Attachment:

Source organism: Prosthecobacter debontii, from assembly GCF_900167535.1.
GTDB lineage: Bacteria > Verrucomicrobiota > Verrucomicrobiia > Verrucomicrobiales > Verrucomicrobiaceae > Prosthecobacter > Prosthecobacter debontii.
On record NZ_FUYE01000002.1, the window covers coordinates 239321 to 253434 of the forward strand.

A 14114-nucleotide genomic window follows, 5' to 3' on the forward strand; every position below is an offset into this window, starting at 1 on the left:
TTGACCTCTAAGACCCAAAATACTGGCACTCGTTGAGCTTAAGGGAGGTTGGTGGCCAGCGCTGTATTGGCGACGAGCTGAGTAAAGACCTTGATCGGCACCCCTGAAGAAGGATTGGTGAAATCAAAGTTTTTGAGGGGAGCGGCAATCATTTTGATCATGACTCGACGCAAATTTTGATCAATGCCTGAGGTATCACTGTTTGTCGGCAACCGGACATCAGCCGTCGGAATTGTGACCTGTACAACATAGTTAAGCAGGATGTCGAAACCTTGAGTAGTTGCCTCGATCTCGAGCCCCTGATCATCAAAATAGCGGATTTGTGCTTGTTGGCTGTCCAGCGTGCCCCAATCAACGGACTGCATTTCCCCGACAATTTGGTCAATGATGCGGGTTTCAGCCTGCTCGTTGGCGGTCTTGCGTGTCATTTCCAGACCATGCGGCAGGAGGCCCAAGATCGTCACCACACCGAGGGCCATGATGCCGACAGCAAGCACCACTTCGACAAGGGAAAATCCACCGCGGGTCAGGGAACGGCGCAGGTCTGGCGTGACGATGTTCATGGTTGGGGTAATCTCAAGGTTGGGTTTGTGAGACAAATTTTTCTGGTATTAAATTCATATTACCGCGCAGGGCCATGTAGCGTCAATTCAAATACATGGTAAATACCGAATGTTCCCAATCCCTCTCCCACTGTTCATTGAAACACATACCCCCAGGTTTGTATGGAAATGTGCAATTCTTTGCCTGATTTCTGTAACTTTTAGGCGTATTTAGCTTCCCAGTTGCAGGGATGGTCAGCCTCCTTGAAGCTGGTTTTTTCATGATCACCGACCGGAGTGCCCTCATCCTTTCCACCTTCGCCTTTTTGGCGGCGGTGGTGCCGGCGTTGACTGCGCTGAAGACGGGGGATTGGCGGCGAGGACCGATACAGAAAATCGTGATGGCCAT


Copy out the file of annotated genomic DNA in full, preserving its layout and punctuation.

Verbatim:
Source organism: Prosthecobacter debontii, from assembly GCF_900167535.1.
GTDB lineage: Bacteria > Verrucomicrobiota > Verrucomicrobiia > Verrucomicrobiales > Verrucomicrobiaceae > Prosthecobacter > Prosthecobacter debontii.
On record NZ_FUYE01000002.1, the window covers coordinates 239321 to 253434 of the forward strand.

A 14114-nucleotide genomic window follows, 5' to 3' on the forward strand; every position below is an offset into this window, starting at 1 on the left:
TTGACCTCTAAGACCCAAAATACTGGCACTCGTTGAGCTTAAGGGAGGTTGGTGGCCAGCGCTGTATTGGCGACGAGCTGAGTAAAGACCTTGATCGGCACCCCTGAAGAAGGATTGGTGAAATCAAAGTTTTTGAGGGGAGCGGCAATCATTTTGATCATGACTCGACGCAAATTTTGATCAATGCCTGAGGTATCACTGTTTGTCGGCAACCGGACATCAGCCGTCGGAATTGTGACCTGTACAACATAGTTAAGCAGGATGTCGAAACCTTGAGTAGTTGCCTCGATCTCGAGCCCCTGATCATCAAAATAGCGGATTTGTGCTTGTTGGCTGTCCAGCGTGCCCCAATCAACGGACTGCATTTCCCCGACAATTTGGTCAATGATGCGGGTTTCAGCCTGCTCGTTGGCGGTCTTGCGTGTCATTTCCAGACCATGCGGCAGGAGGCCCAAGATCGTCACCACACCGAGGGCCATGATGCCGACAGCAAGCACCACTTCGACAAGGGAAAATCCACCGCGGGTCAGGGAACGGCGCAGGTCTGGCGTGACGATGTTCATGGTTGGGGTAATCTCAAGGTTGGGTTTGTGAGACAAATTTTTCTGGTATTAAATTCATATTACCGCGCAGGGCCATGTAGCGTCAATTCAAATACATGGTAAATACCGAATGTTCCCAATCCCTCTCCCACTGTTCATTGAAACACATACCCCCAGGTTTGTATGGAAATGTGCAATTCTTTGCCTGATTTCTGTAACTTTTAGGCGTATTTAGCTTCCCAGTTGCAGGGATGGTCAGCCTCCTTGAAGCTGGTTTTTTCATGATCACCGACCGGAGTGCCCTCATCCTTTCCACCTTCGCCTTTTTGGCGGCGGTGGTGCCGGCGTTGACTGCGCTGAAGACGGGGGATTGGCGGCGAGGACCGATACAGAAAATCGTGATGGCCAT